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Miami, Miami-Dade Partner To Install Air Conditioners In Public Housing

A truck full of air conditioners awaiting installation at the Gwen Cherry Housing Community in Allapattah.
Kate Stein
The Florida Channel
Leon County Judge John Cooper on June 30, 2022, in a screen grab from The Florida Channel.

Florida is hot and may be trending hotter: 2015, 2017 and the early part of 2018all set temperature records.

But federal law does not require air conditioning in public housing, so many people who live on low incomes have to go without. That can mean sticky days and sleepless nights -- studies show warmer weather makes it difficult to sleep -- but heat can also be a serious health risk for young children, elderly people and those with heart problems and respiratory conditions.

That's why the City of Miami and Miami-Dade County are working together to put A/C in some homes and apartments.

In August, the municipalities installed 51 air conditioning units in the Liberty Square housing complex in Liberty City. At a press conference on Thursday, workers began installing 35 units in the Gwen Cherry complex in Allapattah.

"This isn't rocket science," said Emilio Gonzalez, Miami's city manager. "It's not expensive and it's the right thing to do."

Gonzalez told reporters his office is paying for the units and they cost about $200 apiece. Depite the relatively low cost, Gonzalez said the city can't currently provide air conditioners to everyone who needs them. He said the focus is on people who are particularly vulnerable: the elderly, the disabled, people with special needs and families with young children.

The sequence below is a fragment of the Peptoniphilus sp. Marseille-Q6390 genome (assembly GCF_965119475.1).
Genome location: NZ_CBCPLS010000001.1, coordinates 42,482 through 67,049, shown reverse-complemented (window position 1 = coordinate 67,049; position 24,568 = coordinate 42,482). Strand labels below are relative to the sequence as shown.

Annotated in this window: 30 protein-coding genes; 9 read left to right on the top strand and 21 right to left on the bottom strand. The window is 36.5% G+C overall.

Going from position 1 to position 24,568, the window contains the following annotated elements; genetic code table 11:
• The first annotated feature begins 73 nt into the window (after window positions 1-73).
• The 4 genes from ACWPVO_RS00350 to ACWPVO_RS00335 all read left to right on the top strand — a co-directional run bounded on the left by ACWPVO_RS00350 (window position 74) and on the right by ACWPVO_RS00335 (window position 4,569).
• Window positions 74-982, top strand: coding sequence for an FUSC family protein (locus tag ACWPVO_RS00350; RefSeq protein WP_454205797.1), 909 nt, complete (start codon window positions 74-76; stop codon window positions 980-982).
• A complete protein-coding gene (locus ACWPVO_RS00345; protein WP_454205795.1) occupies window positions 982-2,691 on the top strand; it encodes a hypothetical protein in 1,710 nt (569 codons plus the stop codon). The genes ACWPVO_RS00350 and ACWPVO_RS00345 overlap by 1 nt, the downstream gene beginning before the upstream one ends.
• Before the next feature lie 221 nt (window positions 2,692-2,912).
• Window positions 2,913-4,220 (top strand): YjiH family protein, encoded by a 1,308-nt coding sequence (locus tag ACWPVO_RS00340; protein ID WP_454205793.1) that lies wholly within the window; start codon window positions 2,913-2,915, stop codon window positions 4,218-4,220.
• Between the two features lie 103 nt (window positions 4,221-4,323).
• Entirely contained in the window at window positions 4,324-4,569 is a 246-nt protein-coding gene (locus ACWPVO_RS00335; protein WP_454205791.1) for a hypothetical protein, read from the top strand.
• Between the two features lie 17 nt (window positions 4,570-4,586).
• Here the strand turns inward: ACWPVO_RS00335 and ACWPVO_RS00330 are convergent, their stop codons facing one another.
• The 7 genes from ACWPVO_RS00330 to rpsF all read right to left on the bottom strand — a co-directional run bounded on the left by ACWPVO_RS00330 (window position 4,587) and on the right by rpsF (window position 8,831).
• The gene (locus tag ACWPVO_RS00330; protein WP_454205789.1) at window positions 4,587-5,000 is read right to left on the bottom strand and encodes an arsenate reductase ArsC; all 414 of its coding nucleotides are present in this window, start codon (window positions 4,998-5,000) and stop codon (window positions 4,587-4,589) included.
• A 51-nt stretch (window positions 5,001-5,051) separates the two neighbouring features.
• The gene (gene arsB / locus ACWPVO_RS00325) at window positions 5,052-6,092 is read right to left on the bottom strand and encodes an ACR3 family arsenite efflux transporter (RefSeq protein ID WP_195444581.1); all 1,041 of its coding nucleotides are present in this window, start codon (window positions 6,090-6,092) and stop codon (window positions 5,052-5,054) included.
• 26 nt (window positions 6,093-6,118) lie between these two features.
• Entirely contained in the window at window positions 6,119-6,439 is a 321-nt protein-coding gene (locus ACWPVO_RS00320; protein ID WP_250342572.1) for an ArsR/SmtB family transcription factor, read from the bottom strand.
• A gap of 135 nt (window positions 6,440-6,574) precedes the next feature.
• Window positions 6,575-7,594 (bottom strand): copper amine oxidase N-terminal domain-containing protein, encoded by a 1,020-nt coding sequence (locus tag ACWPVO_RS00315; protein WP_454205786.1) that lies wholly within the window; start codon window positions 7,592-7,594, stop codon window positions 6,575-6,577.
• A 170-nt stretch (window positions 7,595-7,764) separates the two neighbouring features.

"We worked with the housing department in the county and they came up with the individuals who had the greatest need," he said.

He said the city and the county hope to install more units at other public housing sites in the months ahead.

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Kate Stein can't quite explain what attracts her to South Florida. It's more than just the warm weather (although this Wisconsin native and Northwestern University graduate definitely appreciates the South Florida sunshine). It has a lot to do with being able to travel from the Everglades to Little Havana to Brickell without turning off 8th Street. It's also related to Stein's fantastic coworkers, whom she first got to know during a winter 2016 internship.Officially, Stein is WLRN's environment, data and transportation journalist. Privately, she uses her job as an excuse to rove around South Florida searching for stories à la Carl Hiaasen and Edna Buchanan. Regardless, Stein speaks Spanish and is always thrilled to run, explore and read.